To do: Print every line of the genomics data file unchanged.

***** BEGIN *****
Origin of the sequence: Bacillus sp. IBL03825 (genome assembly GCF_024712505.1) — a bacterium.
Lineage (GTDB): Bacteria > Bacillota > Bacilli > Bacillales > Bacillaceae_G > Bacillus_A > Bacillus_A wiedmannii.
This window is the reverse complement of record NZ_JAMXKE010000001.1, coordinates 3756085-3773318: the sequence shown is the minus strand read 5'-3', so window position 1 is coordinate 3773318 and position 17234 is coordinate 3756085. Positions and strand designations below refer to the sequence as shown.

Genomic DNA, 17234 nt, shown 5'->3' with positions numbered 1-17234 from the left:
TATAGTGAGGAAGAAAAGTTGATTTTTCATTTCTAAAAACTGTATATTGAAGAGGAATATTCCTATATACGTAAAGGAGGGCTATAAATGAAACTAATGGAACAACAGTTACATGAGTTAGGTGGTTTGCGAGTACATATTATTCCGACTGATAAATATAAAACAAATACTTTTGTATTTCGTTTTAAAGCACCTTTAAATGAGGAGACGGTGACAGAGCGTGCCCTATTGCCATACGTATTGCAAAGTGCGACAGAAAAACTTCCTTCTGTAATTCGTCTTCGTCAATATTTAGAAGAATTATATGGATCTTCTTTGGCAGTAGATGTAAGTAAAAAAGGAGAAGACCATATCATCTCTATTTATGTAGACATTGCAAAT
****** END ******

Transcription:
Origin of the sequence: Bacillus sp. IBL03825 (genome assembly GCF_024712505.1) — a bacterium.
Lineage (GTDB): Bacteria > Bacillota > Bacilli > Bacillales > Bacillaceae_G > Bacillus_A > Bacillus_A wiedmannii.
This window is the reverse complement of record NZ_JAMXKE010000001.1, coordinates 3756085-3773318: the sequence shown is the minus strand read 5'-3', so window position 1 is coordinate 3773318 and position 17234 is coordinate 3756085. Positions and strand designations below refer to the sequence as shown.

Genomic DNA, 17234 nt, shown 5'->3' with positions numbered 1-17234 from the left:
TATAGTGAGGAAGAAAAGTTGATTTTTCATTTCTAAAAACTGTATATTGAAGAGGAATATTCCTATATACGTAAAGGAGGGCTATAAATGAAACTAATGGAACAACAGTTACATGAGTTAGGTGGTTTGCGAGTACATATTATTCCGACTGATAAATATAAAACAAATACTTTTGTATTTCGTTTTAAAGCACCTTTAAATGAGGAGACGGTGACAGAGCGTGCCCTATTGCCATACGTATTGCAAAGTGCGACAGAAAAACTTCCTTCTGTAATTCGTCTTCGTCAATATTTAGAAGAATTATATGGATCTTCTTTGGCAGTAGATGTAAGTAAAAAAGGAGAAGACCATATCATCTCTATTTATGTAGACATTGCAAAT